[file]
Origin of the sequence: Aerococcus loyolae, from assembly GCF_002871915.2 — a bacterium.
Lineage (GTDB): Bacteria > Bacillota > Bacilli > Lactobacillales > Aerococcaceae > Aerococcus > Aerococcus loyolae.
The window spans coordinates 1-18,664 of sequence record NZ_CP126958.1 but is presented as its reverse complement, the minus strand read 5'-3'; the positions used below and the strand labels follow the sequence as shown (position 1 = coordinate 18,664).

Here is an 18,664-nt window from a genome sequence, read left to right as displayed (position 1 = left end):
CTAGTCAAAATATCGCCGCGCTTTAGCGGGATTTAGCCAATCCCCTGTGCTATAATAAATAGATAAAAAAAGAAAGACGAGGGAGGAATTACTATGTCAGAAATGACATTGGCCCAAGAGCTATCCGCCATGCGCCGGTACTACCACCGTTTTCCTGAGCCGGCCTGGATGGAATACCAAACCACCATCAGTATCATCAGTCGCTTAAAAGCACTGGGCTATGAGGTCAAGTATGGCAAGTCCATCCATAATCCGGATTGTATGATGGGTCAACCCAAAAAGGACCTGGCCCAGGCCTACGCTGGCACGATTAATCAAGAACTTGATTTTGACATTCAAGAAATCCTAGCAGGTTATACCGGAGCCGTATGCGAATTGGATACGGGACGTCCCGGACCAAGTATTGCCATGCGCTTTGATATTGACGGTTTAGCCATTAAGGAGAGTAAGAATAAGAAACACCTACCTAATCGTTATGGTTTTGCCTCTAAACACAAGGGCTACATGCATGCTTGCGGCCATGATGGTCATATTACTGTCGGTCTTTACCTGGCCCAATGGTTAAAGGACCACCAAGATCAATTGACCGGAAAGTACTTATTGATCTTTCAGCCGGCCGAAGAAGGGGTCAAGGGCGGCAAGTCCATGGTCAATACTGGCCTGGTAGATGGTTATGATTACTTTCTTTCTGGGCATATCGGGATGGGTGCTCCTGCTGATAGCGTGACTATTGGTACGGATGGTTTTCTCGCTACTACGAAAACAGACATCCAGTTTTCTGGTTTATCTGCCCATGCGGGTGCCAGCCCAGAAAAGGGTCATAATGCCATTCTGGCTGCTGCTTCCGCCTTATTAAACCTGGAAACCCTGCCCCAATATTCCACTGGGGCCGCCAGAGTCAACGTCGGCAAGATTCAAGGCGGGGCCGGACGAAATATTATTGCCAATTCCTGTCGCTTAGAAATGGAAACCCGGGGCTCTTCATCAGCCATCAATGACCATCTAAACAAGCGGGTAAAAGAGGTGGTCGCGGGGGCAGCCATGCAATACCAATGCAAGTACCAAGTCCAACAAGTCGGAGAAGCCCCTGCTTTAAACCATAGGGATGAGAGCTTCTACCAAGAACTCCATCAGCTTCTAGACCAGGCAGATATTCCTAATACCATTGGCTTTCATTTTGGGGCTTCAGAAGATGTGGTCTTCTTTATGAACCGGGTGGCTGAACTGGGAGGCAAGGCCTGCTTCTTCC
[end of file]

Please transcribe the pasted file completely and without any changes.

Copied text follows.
Origin of the sequence: Aerococcus loyolae, from assembly GCF_002871915.2 — a bacterium.
Lineage (GTDB): Bacteria > Bacillota > Bacilli > Lactobacillales > Aerococcaceae > Aerococcus > Aerococcus loyolae.
The window spans coordinates 1-18,664 of sequence record NZ_CP126958.1 but is presented as its reverse complement, the minus strand read 5'-3'; the positions used below and the strand labels follow the sequence as shown (position 1 = coordinate 18,664).

Here is an 18,664-nt window from a genome sequence, read left to right as displayed (position 1 = left end):
CTAGTCAAAATATCGCCGCGCTTTAGCGGGATTTAGCCAATCCCCTGTGCTATAATAAATAGATAAAAAAAGAAAGACGAGGGAGGAATTACTATGTCAGAAATGACATTGGCCCAAGAGCTATCCGCCATGCGCCGGTACTACCACCGTTTTCCTGAGCCGGCCTGGATGGAATACCAAACCACCATCAGTATCATCAGTCGCTTAAAAGCACTGGGCTATGAGGTCAAGTATGGCAAGTCCATCCATAATCCGGATTGTATGATGGGTCAACCCAAAAAGGACCTGGCCCAGGCCTACGCTGGCACGATTAATCAAGAACTTGATTTTGACATTCAAGAAATCCTAGCAGGTTATACCGGAGCCGTATGCGAATTGGATACGGGACGTCCCGGACCAAGTATTGCCATGCGCTTTGATATTGACGGTTTAGCCATTAAGGAGAGTAAGAATAAGAAACACCTACCTAATCGTTATGGTTTTGCCTCTAAACACAAGGGCTACATGCATGCTTGCGGCCATGATGGTCATATTACTGTCGGTCTTTACCTGGCCCAATGGTTAAAGGACCACCAAGATCAATTGACCGGAAAGTACTTATTGATCTTTCAGCCGGCCGAAGAAGGGGTCAAGGGCGGCAAGTCCATGGTCAATACTGGCCTGGTAGATGGTTATGATTACTTTCTTTCTGGGCATATCGGGATGGGTGCTCCTGCTGATAGCGTGACTATTGGTACGGATGGTTTTCTCGCTACTACGAAAACAGACATCCAGTTTTCTGGTTTATCTGCCCATGCGGGTGCCAGCCCAGAAAAGGGTCATAATGCCATTCTGGCTGCTGCTTCCGCCTTATTAAACCTGGAAACCCTGCCCCAATATTCCACTGGGGCCGCCAGAGTCAACGTCGGCAAGATTCAAGGCGGGGCCGGACGAAATATTATTGCCAATTCCTGTCGCTTAGAAATGGAAACCCGGGGCTCTTCATCAGCCATCAATGACCATCTAAACAAGCGGGTAAAAGAGGTGGTCGCGGGGGCAGCCATGCAATACCAATGCAAGTACCAAGTCCAACAAGTCGGAGAAGCCCCTGCTTTAAACCATAGGGATGAGAGCTTCTACCAAGAACTCCATCAGCTTCTAGACCAGGCAGATATTCCTAATACCATTGGCTTTCATTTTGGGGCTTCAGAAGATGTGGTCTTCTTTATGAACCGGGTGGCTGAACTGGGAGGCAAGGCCTGCTTCTTCC